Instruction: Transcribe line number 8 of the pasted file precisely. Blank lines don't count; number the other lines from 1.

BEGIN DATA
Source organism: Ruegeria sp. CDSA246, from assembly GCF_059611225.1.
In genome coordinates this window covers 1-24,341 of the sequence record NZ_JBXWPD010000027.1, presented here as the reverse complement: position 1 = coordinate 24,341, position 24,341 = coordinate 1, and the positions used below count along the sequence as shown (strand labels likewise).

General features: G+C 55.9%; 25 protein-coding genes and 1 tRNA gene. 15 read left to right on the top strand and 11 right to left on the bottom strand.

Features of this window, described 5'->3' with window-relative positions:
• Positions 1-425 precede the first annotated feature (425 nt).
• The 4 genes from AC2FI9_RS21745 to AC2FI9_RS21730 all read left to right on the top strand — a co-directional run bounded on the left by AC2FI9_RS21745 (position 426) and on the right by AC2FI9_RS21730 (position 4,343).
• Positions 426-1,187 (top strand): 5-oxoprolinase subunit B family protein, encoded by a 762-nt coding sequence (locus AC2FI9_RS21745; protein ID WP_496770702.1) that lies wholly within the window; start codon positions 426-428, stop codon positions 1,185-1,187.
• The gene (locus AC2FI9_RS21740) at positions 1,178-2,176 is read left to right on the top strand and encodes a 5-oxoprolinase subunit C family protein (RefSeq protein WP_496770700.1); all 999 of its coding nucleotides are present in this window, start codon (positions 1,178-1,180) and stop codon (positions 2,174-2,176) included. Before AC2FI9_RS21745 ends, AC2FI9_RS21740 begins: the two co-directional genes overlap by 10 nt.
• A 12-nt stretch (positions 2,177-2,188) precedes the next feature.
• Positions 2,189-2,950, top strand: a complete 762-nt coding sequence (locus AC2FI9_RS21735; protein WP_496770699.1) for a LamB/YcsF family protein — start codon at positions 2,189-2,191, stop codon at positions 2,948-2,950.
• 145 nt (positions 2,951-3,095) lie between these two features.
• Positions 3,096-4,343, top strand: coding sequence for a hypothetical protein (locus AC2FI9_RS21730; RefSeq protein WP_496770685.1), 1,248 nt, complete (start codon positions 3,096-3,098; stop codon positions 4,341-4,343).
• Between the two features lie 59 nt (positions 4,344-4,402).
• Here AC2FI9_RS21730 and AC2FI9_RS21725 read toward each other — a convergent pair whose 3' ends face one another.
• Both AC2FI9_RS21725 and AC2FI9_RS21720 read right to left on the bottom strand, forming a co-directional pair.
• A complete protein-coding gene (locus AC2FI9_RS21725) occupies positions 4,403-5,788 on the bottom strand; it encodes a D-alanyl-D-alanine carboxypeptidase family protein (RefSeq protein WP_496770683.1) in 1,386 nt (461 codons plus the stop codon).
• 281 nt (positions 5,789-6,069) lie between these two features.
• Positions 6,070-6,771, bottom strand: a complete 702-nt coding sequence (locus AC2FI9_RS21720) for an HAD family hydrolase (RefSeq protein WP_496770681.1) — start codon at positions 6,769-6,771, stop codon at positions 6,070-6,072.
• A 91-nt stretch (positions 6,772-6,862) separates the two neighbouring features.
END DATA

• The gene (locus AC2FI9_RS21740) at positions 1,178-2,176 is read left to right on the top strand and encodes a 5-oxoprolinase subunit C family protein (RefSeq protein WP_496770700.1); all 999 of its coding nucleotides are present in this window, start codon (positions 1,178-1,180) and stop codon (positions 2,174-2,176) included. Before AC2FI9_RS21745 ends, AC2FI9_RS21740 begins: the two co-directional genes overlap by 10 nt.